An India-Sri Lanka bilateral cricket series had become quite common at some point in the previous decade, with the emerging winners of Men in Blue more often than not. Much of this is due to the quality chasm due to their rapid rise in world rankings which coincided with the Lankans’ steady decline after 2015.
The frequency of bilateral competitions between neighbors, however, has declined over the past three years, with BCCI increasingly focusing on tours to the other ‘big three’ countries of England and Australia.
The T20I three-game series between them in December 2019, won 2-0 by host India, is their only bilateral meeting since early 2018, with the two sides also meeting in the 2018 Asian Cup and the ‘ICC World 2019. Cup along the way. Let us not forget the significant gap in the cricket schedule caused by the COVID-19 pandemic, which brought the cricket schedule to a complete standstill last year.
Despite this, the Indian team which includes Shikhar Dhawan as captain and Rahul Dravid as coach should have no problem adjusting to conditions largely similar to those they would face at home. Drawing up plans for the opposition shouldn’t be a problem given that several players from the Sri Lankan side have faced, or in the case of the IPL, played alongside, in the past.
The current tour in Sri Lanka is expected to begin in a few days with the first ODI taking place on July 18, the date being shifted by five days after several cases of COVID-19 were detected in the hosts’ camp after their return. from England. The second and third days take place on July 20 and 23 respectively, followed by the T20I stage of the tour (July 25, 27 and 29).
Here we take a look at some of the home side players who could pose a threat to the Indian team and could play a pivotal role if the hosts are to secure their first series victory against the Indians in nine years:
With goalkeeper-beater Kusal Perera, who was also one of the Sri Lankans’ most reliable batsmen, ruled out of the Indian series due to injury, the responsibility of leading forward fell on Dasun’s shoulders. Shanaka. The all-rounder, who expects the next series to be evenly contested given the Indian squad’s lack of international experience, scored twice the best score for the Lankans while in 7th place during their recent tour of England.
Shanaka started the tour on a high note, scoring 50 points in the first T20I, which was then followed by a lean patch over the next three limited-series matches. However, he has regained his form in the last two matches, scoring 47 points followed by an unbeaten 48, making vital contributions in the second half of the innings. Against the Indians, he’s hoping his average pace on his right arm, which unfortunately hasn’t earned him a single wicket in England, will add to his batting abilities.
Udana could claim to be among the players in the current Sri Lankan squad who are most familiar with the young Indian squad made up of young rookies and senior players who are vying for a place in the T20 World Cup squad.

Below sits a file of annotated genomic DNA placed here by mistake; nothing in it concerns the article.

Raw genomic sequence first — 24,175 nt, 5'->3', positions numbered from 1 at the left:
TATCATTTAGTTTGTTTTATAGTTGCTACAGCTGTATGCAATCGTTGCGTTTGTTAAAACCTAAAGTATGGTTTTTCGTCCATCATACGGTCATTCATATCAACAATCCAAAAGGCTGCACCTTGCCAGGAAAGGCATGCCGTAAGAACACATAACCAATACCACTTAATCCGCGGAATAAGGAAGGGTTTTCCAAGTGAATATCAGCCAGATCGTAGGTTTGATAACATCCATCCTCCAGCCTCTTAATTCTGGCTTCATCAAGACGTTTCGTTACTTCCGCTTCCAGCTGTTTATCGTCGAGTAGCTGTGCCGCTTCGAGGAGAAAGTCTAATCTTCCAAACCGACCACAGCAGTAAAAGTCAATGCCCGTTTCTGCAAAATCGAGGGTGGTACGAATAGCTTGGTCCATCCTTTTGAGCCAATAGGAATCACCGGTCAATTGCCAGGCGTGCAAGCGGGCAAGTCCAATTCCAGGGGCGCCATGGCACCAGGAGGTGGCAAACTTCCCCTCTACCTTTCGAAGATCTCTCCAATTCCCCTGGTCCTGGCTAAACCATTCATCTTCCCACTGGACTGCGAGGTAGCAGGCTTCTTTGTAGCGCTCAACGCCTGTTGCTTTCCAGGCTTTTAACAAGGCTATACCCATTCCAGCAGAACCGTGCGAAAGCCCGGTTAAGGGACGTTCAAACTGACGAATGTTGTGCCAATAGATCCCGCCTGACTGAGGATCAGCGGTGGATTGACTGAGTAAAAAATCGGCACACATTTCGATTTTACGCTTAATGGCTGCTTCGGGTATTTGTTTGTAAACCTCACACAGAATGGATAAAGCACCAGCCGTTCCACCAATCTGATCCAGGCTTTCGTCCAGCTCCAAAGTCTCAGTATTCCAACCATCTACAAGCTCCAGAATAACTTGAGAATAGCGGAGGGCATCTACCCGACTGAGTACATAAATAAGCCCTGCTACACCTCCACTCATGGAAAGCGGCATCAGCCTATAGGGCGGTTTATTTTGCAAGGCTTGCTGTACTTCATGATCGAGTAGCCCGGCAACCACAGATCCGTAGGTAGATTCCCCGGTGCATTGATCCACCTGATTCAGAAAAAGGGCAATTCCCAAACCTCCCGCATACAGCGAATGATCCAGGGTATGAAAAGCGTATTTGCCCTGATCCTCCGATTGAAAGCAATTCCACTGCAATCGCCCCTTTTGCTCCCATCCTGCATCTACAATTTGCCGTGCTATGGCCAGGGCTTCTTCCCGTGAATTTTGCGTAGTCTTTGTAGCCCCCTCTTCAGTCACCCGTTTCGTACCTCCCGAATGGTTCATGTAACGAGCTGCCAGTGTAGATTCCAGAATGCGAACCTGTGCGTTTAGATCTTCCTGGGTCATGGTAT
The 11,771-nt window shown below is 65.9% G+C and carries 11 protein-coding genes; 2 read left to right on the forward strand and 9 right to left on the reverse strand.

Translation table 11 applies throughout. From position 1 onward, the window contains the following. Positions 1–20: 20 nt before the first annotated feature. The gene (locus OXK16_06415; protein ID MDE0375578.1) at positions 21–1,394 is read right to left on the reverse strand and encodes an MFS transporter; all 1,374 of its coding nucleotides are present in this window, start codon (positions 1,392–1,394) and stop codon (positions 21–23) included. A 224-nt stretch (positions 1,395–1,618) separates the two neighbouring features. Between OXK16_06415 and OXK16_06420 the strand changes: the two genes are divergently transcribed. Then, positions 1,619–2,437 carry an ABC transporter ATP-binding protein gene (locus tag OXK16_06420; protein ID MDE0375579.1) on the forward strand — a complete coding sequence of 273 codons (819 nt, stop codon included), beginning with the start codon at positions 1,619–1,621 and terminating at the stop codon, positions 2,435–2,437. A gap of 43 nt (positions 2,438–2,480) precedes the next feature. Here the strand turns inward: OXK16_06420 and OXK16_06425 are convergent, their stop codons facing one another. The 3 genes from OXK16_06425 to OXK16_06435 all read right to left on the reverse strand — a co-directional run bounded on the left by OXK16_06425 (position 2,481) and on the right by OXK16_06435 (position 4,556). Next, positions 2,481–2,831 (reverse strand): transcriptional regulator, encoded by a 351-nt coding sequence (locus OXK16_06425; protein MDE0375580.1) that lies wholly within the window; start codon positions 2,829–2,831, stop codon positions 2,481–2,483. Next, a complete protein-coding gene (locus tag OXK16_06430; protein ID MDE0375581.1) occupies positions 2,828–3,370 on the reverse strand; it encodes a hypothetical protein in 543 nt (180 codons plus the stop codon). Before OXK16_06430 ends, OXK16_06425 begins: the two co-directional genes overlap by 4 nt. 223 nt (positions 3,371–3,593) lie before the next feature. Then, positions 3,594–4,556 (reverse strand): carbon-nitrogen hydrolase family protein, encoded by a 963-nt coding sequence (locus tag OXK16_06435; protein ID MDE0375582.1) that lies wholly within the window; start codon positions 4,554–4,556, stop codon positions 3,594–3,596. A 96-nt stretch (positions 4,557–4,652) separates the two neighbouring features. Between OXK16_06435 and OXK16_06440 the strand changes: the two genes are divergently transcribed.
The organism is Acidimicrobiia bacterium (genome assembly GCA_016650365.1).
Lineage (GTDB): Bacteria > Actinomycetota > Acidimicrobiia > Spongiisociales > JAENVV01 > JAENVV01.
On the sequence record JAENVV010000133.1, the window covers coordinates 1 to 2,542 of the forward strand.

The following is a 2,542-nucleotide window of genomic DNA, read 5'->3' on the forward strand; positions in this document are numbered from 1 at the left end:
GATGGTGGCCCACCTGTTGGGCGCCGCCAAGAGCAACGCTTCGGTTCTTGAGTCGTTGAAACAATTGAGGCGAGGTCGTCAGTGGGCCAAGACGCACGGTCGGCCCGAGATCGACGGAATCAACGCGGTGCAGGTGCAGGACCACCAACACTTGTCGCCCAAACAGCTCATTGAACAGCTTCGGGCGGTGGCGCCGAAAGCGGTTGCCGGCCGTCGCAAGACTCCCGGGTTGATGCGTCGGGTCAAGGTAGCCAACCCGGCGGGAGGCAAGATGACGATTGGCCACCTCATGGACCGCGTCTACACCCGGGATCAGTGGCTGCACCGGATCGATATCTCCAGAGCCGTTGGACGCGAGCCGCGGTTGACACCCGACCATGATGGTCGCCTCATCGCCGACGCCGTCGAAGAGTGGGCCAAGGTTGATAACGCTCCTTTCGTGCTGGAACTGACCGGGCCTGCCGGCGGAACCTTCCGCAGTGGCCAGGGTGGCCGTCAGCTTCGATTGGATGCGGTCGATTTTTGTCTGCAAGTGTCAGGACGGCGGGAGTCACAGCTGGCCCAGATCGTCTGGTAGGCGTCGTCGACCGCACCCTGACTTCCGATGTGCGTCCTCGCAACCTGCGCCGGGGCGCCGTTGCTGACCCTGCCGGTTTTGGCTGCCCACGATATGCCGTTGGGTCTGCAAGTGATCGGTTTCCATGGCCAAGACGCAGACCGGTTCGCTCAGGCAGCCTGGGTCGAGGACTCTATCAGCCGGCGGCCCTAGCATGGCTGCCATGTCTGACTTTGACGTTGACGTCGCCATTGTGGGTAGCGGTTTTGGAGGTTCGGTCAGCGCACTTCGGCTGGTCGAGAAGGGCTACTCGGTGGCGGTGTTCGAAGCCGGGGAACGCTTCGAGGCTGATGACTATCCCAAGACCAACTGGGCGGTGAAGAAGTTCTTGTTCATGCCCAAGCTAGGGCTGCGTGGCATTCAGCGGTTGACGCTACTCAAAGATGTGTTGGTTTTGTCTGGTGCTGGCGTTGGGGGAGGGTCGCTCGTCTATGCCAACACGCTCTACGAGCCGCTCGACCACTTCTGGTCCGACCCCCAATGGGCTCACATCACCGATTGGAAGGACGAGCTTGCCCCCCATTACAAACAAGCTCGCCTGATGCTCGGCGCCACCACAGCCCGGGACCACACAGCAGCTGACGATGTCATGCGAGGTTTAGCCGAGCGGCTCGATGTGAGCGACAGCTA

This is due to the experience of the all-rounder who appeared in 10 Indian Premier League (IPL) games for the Royal Challengers Bangalore under Virat Kohli last year. The experience would give him the advantage of knowing the strengths and weaknesses of some of the uncapped Indians who were selected on the basis of IPL performance including his RCB teammate Devdutt Padikkal as well as leg spinner Yuzvendra Chahal. .
The 33-year-old all-rounder, who plays at a medium pace with his left arm and is a practical option with the bat lower in sequence, hasn’t had a runaway performance in recent assignments against Bangladesh and England , but hope to change this against Shikhar Dhawan and Co.
The recent England tour might have been overlooked for the Sri Lankan squad given they didn’t win a single match throughout their month-long stay, and some of them ended by contracting COVID-19 on the way home. There were a few bright spots, however, including point guard Dushmantha Chameera who finished at the top of the wicket-taker list in the T20I series.
The right arm pacemaker collected six wickets with his GPA (11.66) and economy (6.26) suggesting he was not dominated as often by beaters. He also had a strong run in the away mission to Bangladesh, finishing as the first clerk of the one-day series with nine scalps under his belt (avg: 11; save: 3.78), which further suggests that much will depend on him when it comes to the bowling unit if they are to keep the Indian batsmen on the back foot.
Wanindu Hasaranga, a reliable option with both bat and ball for Sri Lanka in white ball formats, finished first wicket taker in the inaugural edition of the Lanka Premier League (LPL) in November-December of the ‘last year. The leg spinner, who floats between 5-7 batting positions in the middle order, collected 17 wickets while registering 121 points at a destructive strike rate of 160.75 for the Jaffna Stallions.
In recent international matches he hasn’t had the best runs in the Bangladesh one-dayers and the T20I stage of the England tour, but has seen a resurgence in one-day form against Eoin Morgan and company as he started the three-game series with a 65-ball 54.
The left-arm spinner kicked off his dream international career when he ended up with a 10-wicket game (6/92 and 5/86) in the second test against Bangladesh at Pallekele, featuring 209 in the series . -run to win.
Even though Jayawickrama hasn’t accomplished much since then, securing all but one of the opportunities on the England tour, the memory of those historic debuts will be fresh on his mind and the added factor of playing against an inexperienced Indian side at home will give him even more confidence and could lead to one or two more remarkable performances, if the team management sees fit to include him among the other spinners on the team.